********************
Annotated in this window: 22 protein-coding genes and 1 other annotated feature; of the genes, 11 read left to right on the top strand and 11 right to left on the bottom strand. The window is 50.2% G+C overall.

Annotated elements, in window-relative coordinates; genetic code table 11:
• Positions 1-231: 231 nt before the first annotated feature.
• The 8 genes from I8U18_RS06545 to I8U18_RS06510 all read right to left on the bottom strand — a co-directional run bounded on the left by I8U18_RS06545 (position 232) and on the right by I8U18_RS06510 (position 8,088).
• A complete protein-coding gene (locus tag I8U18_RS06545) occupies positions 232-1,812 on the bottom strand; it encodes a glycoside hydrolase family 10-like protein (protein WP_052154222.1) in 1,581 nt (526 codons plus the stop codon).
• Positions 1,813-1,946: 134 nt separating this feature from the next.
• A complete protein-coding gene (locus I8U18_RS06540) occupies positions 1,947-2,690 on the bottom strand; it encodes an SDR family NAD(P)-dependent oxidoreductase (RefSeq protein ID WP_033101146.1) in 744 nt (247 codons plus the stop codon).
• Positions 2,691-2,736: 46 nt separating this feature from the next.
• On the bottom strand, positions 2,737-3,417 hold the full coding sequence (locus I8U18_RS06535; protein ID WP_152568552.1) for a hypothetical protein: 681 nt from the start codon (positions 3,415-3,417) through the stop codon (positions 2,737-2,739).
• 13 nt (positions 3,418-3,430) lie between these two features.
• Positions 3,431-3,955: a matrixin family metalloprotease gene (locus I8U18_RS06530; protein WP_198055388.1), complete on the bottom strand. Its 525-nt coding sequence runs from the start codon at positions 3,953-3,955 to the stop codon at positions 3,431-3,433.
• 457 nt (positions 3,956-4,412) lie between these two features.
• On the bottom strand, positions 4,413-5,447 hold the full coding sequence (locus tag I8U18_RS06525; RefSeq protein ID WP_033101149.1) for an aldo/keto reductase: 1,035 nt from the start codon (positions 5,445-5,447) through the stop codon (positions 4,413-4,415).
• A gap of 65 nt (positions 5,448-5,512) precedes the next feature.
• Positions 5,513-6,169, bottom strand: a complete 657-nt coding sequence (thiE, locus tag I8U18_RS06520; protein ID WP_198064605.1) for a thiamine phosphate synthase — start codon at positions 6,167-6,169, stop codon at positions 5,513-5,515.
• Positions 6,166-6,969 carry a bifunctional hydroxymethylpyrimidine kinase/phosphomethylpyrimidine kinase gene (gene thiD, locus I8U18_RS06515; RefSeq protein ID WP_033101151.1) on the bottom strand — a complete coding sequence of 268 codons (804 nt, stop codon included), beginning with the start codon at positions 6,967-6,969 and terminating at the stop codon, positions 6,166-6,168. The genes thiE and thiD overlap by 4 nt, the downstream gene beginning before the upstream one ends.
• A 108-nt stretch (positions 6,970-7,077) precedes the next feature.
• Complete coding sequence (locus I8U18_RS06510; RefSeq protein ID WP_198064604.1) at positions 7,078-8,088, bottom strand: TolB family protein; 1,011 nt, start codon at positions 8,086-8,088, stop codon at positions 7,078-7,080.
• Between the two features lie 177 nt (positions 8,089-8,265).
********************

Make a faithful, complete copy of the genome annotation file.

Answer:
Annotated in this window: 22 protein-coding genes and 1 other annotated feature; of the genes, 11 read left to right on the top strand and 11 right to left on the bottom strand. The window is 50.2% G+C overall.

Annotated elements, in window-relative coordinates; genetic code table 11:
• Positions 1-231: 231 nt before the first annotated feature.
• The 8 genes from I8U18_RS06545 to I8U18_RS06510 all read right to left on the bottom strand — a co-directional run bounded on the left by I8U18_RS06545 (position 232) and on the right by I8U18_RS06510 (position 8,088).
• A complete protein-coding gene (locus tag I8U18_RS06545) occupies positions 232-1,812 on the bottom strand; it encodes a glycoside hydrolase family 10-like protein (protein WP_052154222.1) in 1,581 nt (526 codons plus the stop codon).
• Positions 1,813-1,946: 134 nt separating this feature from the next.
• A complete protein-coding gene (locus I8U18_RS06540) occupies positions 1,947-2,690 on the bottom strand; it encodes an SDR family NAD(P)-dependent oxidoreductase (RefSeq protein ID WP_033101146.1) in 744 nt (247 codons plus the stop codon).
• Positions 2,691-2,736: 46 nt separating this feature from the next.
• On the bottom strand, positions 2,737-3,417 hold the full coding sequence (locus I8U18_RS06535; protein ID WP_152568552.1) for a hypothetical protein: 681 nt from the start codon (positions 3,415-3,417) through the stop codon (positions 2,737-2,739).
• 13 nt (positions 3,418-3,430) lie between these two features.
• Positions 3,431-3,955: a matrixin family metalloprotease gene (locus I8U18_RS06530; protein WP_198055388.1), complete on the bottom strand. Its 525-nt coding sequence runs from the start codon at positions 3,953-3,955 to the stop codon at positions 3,431-3,433.
• 457 nt (positions 3,956-4,412) lie between these two features.
• On the bottom strand, positions 4,413-5,447 hold the full coding sequence (locus tag I8U18_RS06525; RefSeq protein ID WP_033101149.1) for an aldo/keto reductase: 1,035 nt from the start codon (positions 5,445-5,447) through the stop codon (positions 4,413-4,415).
• A gap of 65 nt (positions 5,448-5,512) precedes the next feature.
• Positions 5,513-6,169, bottom strand: a complete 657-nt coding sequence (thiE, locus tag I8U18_RS06520; protein ID WP_198064605.1) for a thiamine phosphate synthase — start codon at positions 6,167-6,169, stop codon at positions 5,513-5,515.
• Positions 6,166-6,969 carry a bifunctional hydroxymethylpyrimidine kinase/phosphomethylpyrimidine kinase gene (gene thiD, locus I8U18_RS06515; RefSeq protein ID WP_033101151.1) on the bottom strand — a complete coding sequence of 268 codons (804 nt, stop codon included), beginning with the start codon at positions 6,967-6,969 and terminating at the stop codon, positions 6,166-6,168. The genes thiE and thiD overlap by 4 nt, the downstream gene beginning before the upstream one ends.
• A 108-nt stretch (positions 6,970-7,077) precedes the next feature.
• Complete coding sequence (locus I8U18_RS06510; RefSeq protein ID WP_198064604.1) at positions 7,078-8,088, bottom strand: TolB family protein; 1,011 nt, start codon at positions 8,086-8,088, stop codon at positions 7,078-7,080.
• Between the two features lie 177 nt (positions 8,089-8,265).